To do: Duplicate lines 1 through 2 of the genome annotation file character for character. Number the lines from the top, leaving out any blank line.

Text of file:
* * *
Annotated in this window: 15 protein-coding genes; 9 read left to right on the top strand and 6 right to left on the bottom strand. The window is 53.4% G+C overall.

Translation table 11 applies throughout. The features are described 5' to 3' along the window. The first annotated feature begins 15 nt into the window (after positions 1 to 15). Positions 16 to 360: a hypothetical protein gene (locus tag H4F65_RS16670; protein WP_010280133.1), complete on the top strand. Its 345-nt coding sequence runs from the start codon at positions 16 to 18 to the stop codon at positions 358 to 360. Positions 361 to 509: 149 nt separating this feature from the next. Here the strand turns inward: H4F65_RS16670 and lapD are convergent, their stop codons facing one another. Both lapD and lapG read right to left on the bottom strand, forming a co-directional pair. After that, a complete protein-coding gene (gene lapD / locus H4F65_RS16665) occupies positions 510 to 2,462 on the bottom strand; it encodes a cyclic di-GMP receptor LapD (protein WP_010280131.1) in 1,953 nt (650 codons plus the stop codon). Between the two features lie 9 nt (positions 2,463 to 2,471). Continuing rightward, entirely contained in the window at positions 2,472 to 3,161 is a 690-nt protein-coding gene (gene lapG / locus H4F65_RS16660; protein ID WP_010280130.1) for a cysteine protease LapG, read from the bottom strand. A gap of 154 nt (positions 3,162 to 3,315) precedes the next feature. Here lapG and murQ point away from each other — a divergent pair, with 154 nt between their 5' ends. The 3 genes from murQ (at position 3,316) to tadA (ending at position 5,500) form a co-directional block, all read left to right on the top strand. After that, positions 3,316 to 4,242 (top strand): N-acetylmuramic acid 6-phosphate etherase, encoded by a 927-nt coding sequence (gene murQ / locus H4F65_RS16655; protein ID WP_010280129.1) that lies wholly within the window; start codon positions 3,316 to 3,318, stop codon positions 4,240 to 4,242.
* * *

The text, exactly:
Annotated in this window: 15 protein-coding genes; 9 read left to right on the top strand and 6 right to left on the bottom strand. The window is 53.4% G+C overall.

Translation table 11 applies throughout. The features are described 5' to 3' along the window. The first annotated feature begins 15 nt into the window (after positions 1 to 15). Positions 16 to 360: a hypothetical protein gene (locus tag H4F65_RS16670; protein WP_010280133.1), complete on the top strand. Its 345-nt coding sequence runs from the start codon at positions 16 to 18 to the stop codon at positions 358 to 360. Positions 361 to 509: 149 nt separating this feature from the next. Here the strand turns inward: H4F65_RS16670 and lapD are convergent, their stop codons facing one another. Both lapD and lapG read right to left on the bottom strand, forming a co-directional pair. After that, a complete protein-coding gene (gene lapD / locus H4F65_RS16665) occupies positions 510 to 2,462 on the bottom strand; it encodes a cyclic di-GMP receptor LapD (protein WP_010280131.1) in 1,953 nt (650 codons plus the stop codon). Between the two features lie 9 nt (positions 2,463 to 2,471). Continuing rightward, entirely contained in the window at positions 2,472 to 3,161 is a 690-nt protein-coding gene (gene lapG / locus H4F65_RS16660; protein ID WP_010280130.1) for a cysteine protease LapG, read from the bottom strand. A gap of 154 nt (positions 3,162 to 3,315) precedes the next feature. Here lapG and murQ point away from each other — a divergent pair, with 154 nt between their 5' ends. The 3 genes from murQ (at position 3,316) to tadA (ending at position 5,500) form a co-directional block, all read left to right on the top strand. After that, positions 3,316 to 4,242 (top strand): N-acetylmuramic acid 6-phosphate etherase, encoded by a 927-nt coding sequence (gene murQ / locus H4F65_RS16655; protein ID WP_010280129.1) that lies wholly within the window; start codon positions 3,316 to 3,318, stop codon positions 4,240 to 4,242.